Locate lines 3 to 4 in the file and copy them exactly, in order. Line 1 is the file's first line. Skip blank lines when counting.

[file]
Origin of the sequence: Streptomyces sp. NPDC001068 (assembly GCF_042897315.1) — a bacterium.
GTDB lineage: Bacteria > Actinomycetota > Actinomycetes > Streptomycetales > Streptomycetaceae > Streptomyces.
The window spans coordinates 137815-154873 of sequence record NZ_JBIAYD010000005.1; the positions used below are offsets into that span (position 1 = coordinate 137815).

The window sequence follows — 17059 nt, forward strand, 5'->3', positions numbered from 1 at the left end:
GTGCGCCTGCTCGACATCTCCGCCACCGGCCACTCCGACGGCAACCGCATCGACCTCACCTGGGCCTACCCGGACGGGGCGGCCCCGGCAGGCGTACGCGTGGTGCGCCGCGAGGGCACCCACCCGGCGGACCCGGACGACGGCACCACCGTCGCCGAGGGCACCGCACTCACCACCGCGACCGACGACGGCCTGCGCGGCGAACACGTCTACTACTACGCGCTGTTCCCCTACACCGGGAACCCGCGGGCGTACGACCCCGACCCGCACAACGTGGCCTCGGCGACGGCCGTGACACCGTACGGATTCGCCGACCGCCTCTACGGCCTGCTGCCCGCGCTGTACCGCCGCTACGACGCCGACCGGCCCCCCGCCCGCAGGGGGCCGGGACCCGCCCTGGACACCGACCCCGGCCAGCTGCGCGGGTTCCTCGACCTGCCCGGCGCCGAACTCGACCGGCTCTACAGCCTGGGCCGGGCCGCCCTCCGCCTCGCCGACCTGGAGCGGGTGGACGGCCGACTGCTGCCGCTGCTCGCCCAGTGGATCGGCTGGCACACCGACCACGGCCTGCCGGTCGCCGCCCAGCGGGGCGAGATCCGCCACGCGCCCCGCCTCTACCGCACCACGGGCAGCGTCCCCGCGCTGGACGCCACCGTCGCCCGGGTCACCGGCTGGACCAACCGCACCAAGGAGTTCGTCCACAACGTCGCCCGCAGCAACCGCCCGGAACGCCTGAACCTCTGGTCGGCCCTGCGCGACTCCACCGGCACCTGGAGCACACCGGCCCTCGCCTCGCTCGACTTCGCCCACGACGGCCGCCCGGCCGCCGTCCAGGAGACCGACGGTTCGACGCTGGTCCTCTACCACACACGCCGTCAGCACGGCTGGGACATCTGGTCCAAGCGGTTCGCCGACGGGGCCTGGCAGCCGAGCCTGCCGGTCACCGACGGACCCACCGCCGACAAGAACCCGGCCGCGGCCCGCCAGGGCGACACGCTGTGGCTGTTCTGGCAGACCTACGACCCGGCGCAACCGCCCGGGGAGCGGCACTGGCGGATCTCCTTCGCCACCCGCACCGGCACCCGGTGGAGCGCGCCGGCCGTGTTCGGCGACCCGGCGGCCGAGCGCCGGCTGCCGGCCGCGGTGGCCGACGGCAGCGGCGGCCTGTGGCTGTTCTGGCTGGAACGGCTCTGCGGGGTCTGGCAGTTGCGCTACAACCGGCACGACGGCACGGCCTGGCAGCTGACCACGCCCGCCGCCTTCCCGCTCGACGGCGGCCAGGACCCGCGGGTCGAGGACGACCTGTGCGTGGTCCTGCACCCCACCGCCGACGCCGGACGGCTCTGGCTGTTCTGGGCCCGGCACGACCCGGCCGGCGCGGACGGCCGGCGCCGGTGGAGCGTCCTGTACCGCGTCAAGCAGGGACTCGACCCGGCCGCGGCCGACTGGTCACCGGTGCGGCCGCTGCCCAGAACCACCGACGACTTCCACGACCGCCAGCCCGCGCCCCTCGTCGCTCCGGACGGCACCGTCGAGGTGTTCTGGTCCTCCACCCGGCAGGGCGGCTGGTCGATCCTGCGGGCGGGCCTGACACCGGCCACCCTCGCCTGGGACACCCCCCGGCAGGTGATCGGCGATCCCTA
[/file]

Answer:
The window spans coordinates 137815-154873 of sequence record NZ_JBIAYD010000005.1; the positions used below are offsets into that span (position 1 = coordinate 137815).

The window sequence follows — 17059 nt, forward strand, 5'->3', positions numbered from 1 at the left end: